Confession time. Before this week, I’d never roasted a whole bird. With plans to make roast a duck for Thanksgiving and a turkey for Christmas, Geordie thought it would be prudent for me to try roasting something cheaper first. About once a month, whole chickens go on sale at HEB, so I was able to get a 5-pound chicken for about $2.50. Certainly cheap enough for a roasting test run.
Because I had no idea what to do with a whole bird, I went in search of a good roasting recipe. There are plenty to be found, but I already knew which one I really wanted to use. I was tempted to do a recipe from Dorie Greenspan’s Around My French Table, but instead, I went with one from Anne Burrell’s Cook Like a Rock Star. I adore Anne Burrell. As far as celebrity chefs go, she’s my personal culinary hero. I love her approach to recipes, which is to make things as simple as possible without dumbing them down. She explains why you do things, which is always nice, because I always wonder why things are done the way they’re done. Also, when you watch her show, she’s one of the few hosts who doesn’t go on and on about some personal story that you really don’t care about (I get kinda tired of hearing about how someone had a meal once in Spain or Italy or France or something and simply had to recreate it at home, or how they served this particular dish at their cousin’s niece’s brother’s birthday and everybody loved it even though something went slightly awry – I don’t care about that stuff, I just wanna hear about the food!) When Anne Burrell has airtime to fill, she does it by talking about food, and I appreciate that. It’s one thing to read a story in a cookbook; it’s another to have 5 minutes of a 24-minute show wasted by it.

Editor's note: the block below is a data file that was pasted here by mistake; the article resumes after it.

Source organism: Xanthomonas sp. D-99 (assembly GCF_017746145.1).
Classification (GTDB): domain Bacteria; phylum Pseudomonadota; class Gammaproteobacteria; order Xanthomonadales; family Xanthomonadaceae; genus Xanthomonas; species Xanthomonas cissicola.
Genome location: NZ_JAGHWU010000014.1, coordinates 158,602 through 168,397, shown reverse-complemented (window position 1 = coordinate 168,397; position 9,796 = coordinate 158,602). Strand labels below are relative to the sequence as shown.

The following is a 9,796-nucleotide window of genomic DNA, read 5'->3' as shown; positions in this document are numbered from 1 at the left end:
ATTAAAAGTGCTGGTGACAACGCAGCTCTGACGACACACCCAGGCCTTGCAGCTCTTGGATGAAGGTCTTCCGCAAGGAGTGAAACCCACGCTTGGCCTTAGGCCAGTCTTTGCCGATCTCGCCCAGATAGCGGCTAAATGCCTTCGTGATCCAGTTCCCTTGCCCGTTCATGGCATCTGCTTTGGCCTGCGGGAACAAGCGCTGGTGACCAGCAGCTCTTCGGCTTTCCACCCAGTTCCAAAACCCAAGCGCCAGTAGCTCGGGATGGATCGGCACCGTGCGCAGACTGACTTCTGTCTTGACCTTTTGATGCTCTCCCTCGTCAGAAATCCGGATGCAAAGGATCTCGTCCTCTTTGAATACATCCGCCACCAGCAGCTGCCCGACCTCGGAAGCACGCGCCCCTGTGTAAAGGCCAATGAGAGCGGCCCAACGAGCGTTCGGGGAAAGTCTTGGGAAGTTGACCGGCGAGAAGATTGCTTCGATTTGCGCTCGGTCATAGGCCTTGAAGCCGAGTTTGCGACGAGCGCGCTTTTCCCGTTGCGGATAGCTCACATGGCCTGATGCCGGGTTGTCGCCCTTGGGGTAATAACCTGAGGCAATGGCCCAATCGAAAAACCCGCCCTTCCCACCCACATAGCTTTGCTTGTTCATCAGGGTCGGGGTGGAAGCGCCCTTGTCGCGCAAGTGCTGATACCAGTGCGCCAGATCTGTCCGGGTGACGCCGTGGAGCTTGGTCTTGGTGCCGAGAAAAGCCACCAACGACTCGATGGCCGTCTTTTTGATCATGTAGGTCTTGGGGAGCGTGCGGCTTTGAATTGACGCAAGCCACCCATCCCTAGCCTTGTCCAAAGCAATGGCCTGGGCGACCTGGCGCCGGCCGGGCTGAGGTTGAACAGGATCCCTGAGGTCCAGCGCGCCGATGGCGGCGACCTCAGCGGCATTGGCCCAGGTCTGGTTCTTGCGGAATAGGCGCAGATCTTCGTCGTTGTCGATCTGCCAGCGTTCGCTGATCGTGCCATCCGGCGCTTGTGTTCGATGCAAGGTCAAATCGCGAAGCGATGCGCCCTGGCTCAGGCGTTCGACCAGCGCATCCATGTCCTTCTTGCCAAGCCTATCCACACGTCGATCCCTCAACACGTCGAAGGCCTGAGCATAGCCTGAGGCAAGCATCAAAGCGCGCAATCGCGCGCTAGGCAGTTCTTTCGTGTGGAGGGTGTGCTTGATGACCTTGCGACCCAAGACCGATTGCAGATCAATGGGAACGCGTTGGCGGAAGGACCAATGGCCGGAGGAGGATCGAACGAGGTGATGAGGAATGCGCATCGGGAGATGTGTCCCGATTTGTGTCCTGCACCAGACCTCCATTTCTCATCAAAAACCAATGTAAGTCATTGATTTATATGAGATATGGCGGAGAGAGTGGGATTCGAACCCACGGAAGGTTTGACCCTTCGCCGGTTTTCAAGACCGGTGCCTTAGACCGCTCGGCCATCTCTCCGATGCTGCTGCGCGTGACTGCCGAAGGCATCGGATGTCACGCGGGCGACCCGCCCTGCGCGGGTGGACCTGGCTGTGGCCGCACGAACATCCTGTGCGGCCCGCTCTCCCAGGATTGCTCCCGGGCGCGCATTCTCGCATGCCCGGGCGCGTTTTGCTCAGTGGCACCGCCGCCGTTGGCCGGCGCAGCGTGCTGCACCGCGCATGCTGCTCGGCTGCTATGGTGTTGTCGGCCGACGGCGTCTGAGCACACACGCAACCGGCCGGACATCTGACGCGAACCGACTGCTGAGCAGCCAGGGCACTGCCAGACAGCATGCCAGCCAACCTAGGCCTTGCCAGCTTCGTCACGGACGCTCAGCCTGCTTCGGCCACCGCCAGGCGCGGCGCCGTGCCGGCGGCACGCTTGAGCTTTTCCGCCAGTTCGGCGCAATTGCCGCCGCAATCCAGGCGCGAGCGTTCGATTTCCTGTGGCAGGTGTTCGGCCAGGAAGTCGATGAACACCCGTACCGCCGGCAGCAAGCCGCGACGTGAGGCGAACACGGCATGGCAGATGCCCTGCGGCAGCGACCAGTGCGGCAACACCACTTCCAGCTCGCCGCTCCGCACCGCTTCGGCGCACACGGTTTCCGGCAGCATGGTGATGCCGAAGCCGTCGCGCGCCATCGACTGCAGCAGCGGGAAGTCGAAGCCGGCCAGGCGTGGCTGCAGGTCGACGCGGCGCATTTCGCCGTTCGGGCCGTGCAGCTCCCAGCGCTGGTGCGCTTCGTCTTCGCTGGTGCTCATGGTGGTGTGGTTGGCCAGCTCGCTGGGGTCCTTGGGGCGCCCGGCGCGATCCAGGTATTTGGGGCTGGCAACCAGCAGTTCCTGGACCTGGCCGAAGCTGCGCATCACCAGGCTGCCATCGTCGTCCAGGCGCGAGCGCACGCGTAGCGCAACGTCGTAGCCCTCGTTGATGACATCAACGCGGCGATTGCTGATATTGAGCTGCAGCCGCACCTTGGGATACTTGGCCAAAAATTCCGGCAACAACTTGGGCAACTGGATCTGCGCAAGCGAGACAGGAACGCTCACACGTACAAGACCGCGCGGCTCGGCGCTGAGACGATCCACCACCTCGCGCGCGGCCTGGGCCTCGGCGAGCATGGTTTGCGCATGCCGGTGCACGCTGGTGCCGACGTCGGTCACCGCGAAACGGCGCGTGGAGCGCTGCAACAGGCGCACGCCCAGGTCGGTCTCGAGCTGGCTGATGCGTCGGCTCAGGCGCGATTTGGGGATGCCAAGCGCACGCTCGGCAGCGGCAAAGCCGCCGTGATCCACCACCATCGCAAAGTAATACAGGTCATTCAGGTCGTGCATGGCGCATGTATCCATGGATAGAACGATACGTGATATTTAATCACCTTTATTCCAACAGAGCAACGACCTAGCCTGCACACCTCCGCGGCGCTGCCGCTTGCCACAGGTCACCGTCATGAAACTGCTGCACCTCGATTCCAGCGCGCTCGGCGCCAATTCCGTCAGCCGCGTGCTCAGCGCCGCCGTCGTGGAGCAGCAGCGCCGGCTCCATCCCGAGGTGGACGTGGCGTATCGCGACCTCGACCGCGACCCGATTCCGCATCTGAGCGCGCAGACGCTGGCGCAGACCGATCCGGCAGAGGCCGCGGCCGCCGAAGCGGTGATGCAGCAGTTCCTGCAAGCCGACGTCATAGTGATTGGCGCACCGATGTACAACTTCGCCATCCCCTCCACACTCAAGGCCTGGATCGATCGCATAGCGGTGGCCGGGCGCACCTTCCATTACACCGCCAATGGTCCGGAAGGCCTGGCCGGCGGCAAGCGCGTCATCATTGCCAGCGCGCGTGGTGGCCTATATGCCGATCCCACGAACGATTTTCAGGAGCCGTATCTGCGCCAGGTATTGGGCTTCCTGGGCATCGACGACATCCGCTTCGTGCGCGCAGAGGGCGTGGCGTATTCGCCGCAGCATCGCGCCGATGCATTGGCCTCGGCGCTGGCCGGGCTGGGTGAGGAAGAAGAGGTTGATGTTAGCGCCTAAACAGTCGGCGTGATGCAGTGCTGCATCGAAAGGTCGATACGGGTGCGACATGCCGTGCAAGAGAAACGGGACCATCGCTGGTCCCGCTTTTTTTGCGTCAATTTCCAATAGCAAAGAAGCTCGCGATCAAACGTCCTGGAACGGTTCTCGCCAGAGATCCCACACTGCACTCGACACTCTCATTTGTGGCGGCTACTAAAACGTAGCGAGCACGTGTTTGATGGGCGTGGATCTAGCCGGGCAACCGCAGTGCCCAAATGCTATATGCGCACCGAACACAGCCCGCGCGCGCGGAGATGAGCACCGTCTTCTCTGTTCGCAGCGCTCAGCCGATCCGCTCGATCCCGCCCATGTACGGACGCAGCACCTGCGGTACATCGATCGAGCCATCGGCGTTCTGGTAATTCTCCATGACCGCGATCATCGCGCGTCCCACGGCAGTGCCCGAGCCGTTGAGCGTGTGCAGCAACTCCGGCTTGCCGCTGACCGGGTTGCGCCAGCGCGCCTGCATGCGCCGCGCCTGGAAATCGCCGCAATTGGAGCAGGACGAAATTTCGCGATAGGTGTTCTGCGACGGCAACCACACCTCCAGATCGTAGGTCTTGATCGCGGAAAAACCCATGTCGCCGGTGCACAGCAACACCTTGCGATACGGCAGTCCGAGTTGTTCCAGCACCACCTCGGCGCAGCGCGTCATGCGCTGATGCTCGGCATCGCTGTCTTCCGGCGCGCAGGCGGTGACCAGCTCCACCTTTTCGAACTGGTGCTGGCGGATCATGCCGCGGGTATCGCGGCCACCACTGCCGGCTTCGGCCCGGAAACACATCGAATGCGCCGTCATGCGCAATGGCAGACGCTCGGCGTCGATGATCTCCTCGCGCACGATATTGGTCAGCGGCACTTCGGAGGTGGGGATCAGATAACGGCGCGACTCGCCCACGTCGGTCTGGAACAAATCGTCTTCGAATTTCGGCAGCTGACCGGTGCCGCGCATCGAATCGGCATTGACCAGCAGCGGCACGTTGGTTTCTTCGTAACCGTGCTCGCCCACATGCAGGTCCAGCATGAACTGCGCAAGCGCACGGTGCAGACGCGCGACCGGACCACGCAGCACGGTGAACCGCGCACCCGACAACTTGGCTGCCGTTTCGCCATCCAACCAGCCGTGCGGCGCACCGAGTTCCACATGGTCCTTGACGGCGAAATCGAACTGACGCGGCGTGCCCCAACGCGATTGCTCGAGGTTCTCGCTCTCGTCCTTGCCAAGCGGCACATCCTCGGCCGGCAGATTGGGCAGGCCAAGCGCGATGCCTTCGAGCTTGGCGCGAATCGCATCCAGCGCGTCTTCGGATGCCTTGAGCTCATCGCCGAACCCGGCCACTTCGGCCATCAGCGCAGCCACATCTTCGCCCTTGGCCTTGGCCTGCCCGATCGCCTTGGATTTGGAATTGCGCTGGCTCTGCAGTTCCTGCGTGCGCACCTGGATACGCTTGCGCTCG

But maybe that’s just me. That’s cool.
Anyway, back to the bird.
I may have used Anne Burrell’s recipe for this bird, but I’ll definitely be looking at other recipes – particularly Dorie’s – because this worked beautifully.
Okay, maybe not visually beautifully. I had a little trouble turning the chicken over and needed Geordie’s help, and things got a little disheveled. Also, I neglected to buy kitchen twine, so I couldn’t truss the bird. I’ll do that next time. I figure it’ll make it easier to turn the bird, which will make it prettier on the table.
Also, I need some practice carving. Burrell provides instructions in her book, but I’m thinking I should probably see a demonstration before I try again. I got the meat off the bird, but it was in no way elegant or clean.
Oh, but it was tasty. The gravy was made with the carrots roasted with the chicken, along with some white wine and a little extra chicken broth. Geordie thought it was a little “tangy,” but I loved it. I should have thought to buy potatoes and make a nice mash to lay the chicken on and soak up the gravy, but I didn’t, so I just served the chicken with some homemade bread. Next time, I’ll do the potatoes.
Actually, next time, I’ll do a few things differently. But I will say that, for this time – the first time – I was so happy with my chicken. And I wondered why I hadn’t done it before.
That’s easy enough to answer, really. Doing up a whole bird seems a bit of a daunting task. I was pleased to learn that it’s really not. Once I’d got the chicken into the oven, there really wasn’t much for me to do except make sure the bird got to the right temperature. With a little guidance, that was easy enough. No undercooked or overcooked bird here – it was done just right.
Alright, Thanksgiving, I’m ready for you now! This duck and I are going to take on the world!
Or just the kitchen. That works too.